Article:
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When creating dynamic controls based on a data source of arbitrary and changing size, what is the official way to track exactly how many controls need to be rebuilt into the page's control collection after a Postback operation (i.e. on the server side during the ASP.NET page event lifecycle) specifically the point at which dynamic controls are supposed to be rebuilt? Where is the arity stored for retrieval and reconstruction usage?

By "official" I mean the Microsoft way of doing it. There exist hacks like Session storage, etc but I want to know the bonafide or at least Microsoft-recommended way. I've been unable to find a documentation page stating this information. Usually code samples work with a set of dynamic controls of known numbers. It's as if doing otherwise would be tougher.

Update: I'm not inquiring about user controls or static expression of declarative controls, but instead about dynamically injecting controls completely from code-behind, whether they be mine, 3rd-party or built-in ASP.NET controls.

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ViewState holds control data, not rendered content... So if data is present it will be correctly rendered by item template definition of a repeater control. What you define in repeater item templates is therefore irrelevant. –  Robert Koritnik Dec 21 '10 at 7:40
    
Your question is poorly phrased to the actual problem you're having. Dynamic is not what you think and refer to in this question of yours. If a repeater is defined in an ASPX page it's static control no matter how you define its item templates. They're all static. Dynamic ones are those that are created in code and added to the page's controls collection and don't exists in the ASPX at all. Even OnItemDataBound created controls are usually considered static, since they're related to control rendering. –  Robert Koritnik Dec 21 '10 at 7:42
    
Thanks. You're right. I modified the question by removing the mixture of the two. Repeater and related are gone and replaced with pure dynamic intention. –  John K Dec 21 '10 at 7:49
    
My answer still stands rephrased question. –  Robert Koritnik Dec 21 '10 at 7:52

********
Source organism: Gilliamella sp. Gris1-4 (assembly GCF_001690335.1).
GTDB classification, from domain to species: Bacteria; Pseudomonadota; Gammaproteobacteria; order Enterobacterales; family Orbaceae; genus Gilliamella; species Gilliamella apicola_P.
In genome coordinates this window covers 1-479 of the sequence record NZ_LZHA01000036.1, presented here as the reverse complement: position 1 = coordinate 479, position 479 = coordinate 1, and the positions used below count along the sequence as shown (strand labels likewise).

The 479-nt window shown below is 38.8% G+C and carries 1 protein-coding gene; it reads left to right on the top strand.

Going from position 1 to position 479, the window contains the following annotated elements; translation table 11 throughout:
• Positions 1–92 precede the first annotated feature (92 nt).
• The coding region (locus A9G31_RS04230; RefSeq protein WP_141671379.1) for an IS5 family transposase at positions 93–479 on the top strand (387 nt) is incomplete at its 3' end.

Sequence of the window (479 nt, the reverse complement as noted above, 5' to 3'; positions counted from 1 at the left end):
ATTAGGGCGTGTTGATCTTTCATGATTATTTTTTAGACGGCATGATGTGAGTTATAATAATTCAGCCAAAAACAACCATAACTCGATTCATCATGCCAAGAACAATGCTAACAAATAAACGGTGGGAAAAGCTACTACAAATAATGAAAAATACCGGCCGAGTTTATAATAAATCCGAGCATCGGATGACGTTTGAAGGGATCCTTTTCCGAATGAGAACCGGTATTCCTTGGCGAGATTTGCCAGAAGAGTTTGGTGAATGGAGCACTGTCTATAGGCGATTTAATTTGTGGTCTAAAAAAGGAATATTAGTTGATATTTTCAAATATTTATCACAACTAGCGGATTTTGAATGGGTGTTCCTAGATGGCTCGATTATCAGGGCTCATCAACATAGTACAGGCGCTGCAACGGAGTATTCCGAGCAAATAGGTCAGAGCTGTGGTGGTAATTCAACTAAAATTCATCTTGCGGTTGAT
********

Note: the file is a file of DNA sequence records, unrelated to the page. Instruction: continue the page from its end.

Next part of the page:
1 Answer 1

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This greatly depends on the problem at hand, and the type of controls you're recreating. Are they all simple text boxes or various different complex custom user controls. the main thing here is: if you want your dynamic control to regain state after a post-back, you have to re-create it in the Init phase of a page life-cycle.

Anyway. There's nothing like a Microsoft way or Microsoft recommended way basically. When you're dynamically adding several simple controls of the same type a hidden field with a count would do the trick, but when you have several complex controls other ways would have to be used. You could still hidden fields and save control's full type strings in them (ie. System.Web.UI.WebControls.TextBox) and re-instantiate them. But think of an even more complex example of putting various controls on different parts in the page... And initializing them to a specific state. That would be a bit more challenging. Hence no Microsoft way... The recommended way is to recreate in Init phase. And that's it.

Everything can be solved, but sometimes one took a wrong direction in the UI and things could be done easier using a different approach.

Additional explanation

This state-full technique of ViewState that Asp.net uses is considered the worse culprit with web developers in general. That's why Asp.net MVC developers think the new framework is bliss since its much more suited to the state-less HTTP protocol. Me being one of them. :D

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You're suggesting Microsoft wouldn't have a standard way of their own in advanced shipped WebControls (like in Repeater, DataList, GridView, etc) to rebuild control state upon Postback? I consider those controls quite complex having templates and nested controls. Looking for the ways Microsoft tracks the counts of those things which are dynamically built and managed by Microsoft. –  John K Dec 21 '10 at 7:15
    
@John K: Control state is a completely different story. It's out-of-the-box working thing that makes static page controls to regain their previous state that makes it possible to track change events and provide repopulating controls with data (in repeaters for example). But as I understood your question you were after a technique of dynamic page controls and not static ones. Asp.net doesn't have a built-in functionality to auto-recreate dynamic controls provided they have state in view state. You have to take care of it yourself. –  Robert Koritnik Dec 21 '10 at 7:17
    
I think I'm trying to get a bit closer to that in my own implementation and thus the question. I guess another way to ask might have been: are the same mechanisms available to me as Microsoft used when building their shipped controls? Often in .NET same mechanisms are available to developers as Microsoft used - I think ASP.NET is at a high enough abstraction layer to afford that to us, but sometimes Microsoft has used specialized mechanisms that are not available at our abstraction level although we're attempting similar things. –  John K Dec 21 '10 at 7:19
    
Exactly the same mechanisms can be used by custom control developers as Microsoft uses in theirs as long as these developers know exactly how Microsoft did it. :) .Net Reflector may help lots. –  Robert Koritnik Dec 21 '10 at 7:22
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@John K: You could as well go with __DynamicState –  Robert Koritnik Dec 21 '10 at 9:06

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